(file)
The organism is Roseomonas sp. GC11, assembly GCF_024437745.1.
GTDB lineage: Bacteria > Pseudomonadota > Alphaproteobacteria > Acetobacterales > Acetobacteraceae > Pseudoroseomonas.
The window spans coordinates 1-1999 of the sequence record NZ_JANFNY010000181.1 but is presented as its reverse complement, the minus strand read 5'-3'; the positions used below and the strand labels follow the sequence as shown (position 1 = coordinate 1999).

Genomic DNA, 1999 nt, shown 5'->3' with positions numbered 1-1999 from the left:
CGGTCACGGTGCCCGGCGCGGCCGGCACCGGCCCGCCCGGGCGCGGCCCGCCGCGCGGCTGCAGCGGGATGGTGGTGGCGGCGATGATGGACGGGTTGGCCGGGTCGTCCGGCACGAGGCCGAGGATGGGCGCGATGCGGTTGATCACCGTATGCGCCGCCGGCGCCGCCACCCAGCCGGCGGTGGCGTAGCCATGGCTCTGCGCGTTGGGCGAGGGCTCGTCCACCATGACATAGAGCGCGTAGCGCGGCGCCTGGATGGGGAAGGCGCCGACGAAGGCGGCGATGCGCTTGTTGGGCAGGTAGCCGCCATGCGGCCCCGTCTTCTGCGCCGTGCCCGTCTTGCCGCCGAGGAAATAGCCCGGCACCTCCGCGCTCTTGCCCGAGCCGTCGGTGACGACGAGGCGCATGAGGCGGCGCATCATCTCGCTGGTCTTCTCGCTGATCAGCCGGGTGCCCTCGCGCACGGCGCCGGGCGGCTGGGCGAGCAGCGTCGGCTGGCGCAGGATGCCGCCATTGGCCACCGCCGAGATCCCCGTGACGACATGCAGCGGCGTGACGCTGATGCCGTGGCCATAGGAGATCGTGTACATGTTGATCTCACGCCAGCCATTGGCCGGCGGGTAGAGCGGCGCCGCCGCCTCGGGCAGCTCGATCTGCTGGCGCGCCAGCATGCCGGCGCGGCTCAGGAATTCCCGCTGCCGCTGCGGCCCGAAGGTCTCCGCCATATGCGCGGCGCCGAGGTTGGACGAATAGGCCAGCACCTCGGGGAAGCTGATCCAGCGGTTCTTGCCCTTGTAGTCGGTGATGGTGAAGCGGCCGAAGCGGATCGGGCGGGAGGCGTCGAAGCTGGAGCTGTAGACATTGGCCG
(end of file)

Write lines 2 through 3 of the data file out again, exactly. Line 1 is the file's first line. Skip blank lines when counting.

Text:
GTDB lineage: Bacteria > Pseudomonadota > Alphaproteobacteria > Acetobacterales > Acetobacteraceae > Pseudoroseomonas.
The window spans coordinates 1-1999 of the sequence record NZ_JANFNY010000181.1 but is presented as its reverse complement, the minus strand read 5'-3'; the positions used below and the strand labels follow the sequence as shown (position 1 = coordinate 1999).